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365 Challenge > Day 26 - Feng Qing Black Tea

This was the first time I had a black tea out of a tea cake. Apart from traditional pu-erh, I am aware that white teas are also compressed into cakes, but I did not know that there was compressed black tea too. It turned out to be good despite being a young tea (from autumn of 2019).

Tea was used to be compressed in ancient time to make it easier to transport. Steam compressed tea cakes take significantly less space. However, compression has another advantage as it provides a better condition for ageing due to reducing the surface through which the tea is exposed to air. It is believed that compression helps to lock aromas and tastes in teas and through years the taste becomes more and more mellow. I totally get this, and it really works for sheng (raw) pu-erh. I am convinced for this cake as it is already sweet and mellow.

The cake had some dark green with brown stems and a little golden tip. But it is a very small cake to make a judgement about the level of buds. It gave a very deep malt aroma and sweet taste with vanilla undertones. I could not taste any astringency despite steeping for long which is a good sign.

Overall, it is an enjoyable piece of cake. I will try to source an aged Feng Qing Dian Hong cake to compare and contrast with this one. Please comment if you have any experience with this tea as I'd love to know more about your experience and views.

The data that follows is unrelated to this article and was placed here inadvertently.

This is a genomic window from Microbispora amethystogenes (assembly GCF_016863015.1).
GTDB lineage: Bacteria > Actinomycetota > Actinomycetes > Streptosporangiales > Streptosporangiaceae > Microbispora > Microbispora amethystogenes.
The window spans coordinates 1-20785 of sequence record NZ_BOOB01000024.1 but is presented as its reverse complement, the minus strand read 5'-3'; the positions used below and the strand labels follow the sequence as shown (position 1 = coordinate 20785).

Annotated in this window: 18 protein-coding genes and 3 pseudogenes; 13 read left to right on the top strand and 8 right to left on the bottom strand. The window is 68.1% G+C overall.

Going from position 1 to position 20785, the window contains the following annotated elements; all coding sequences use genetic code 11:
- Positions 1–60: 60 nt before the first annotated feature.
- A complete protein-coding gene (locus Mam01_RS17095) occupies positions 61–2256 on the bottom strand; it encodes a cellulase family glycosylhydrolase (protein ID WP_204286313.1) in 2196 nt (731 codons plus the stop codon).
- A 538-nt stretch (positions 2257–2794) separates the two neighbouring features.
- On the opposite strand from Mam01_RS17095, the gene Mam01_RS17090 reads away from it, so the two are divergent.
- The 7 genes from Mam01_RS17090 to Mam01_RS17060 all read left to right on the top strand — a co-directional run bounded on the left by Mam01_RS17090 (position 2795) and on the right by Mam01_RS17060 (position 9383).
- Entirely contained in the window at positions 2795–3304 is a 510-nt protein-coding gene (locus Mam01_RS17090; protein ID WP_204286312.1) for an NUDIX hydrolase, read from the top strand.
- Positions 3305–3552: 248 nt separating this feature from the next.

Tea Profile:

Type: Black

Origin:Feng Qing County, Lincang City, Yunnan Province

Harvest time: Autumn2019

Leave colour:Black with some red stems and golden tips

Liquor colour:Deep amber

Tea aroma:Malt

Tea taste:Overall mellow and sweet with some vanilla undertones

Steeping/brewing:You can use around 100°C water temperature and brew for up to one minute in gongfu style or up to three minutes in Western-style. You can brew the leaves many times (until the taste is lost). To each infusion add additional time. Experiment for a result that suits your taste.

Shelf life: Up to36 months but given that this is a cake I’d experiment and re-taste it in 5 years (to improve shelf-life store the sealed tea leaves in a dry, ventilated place with low temperatures and away from odour)

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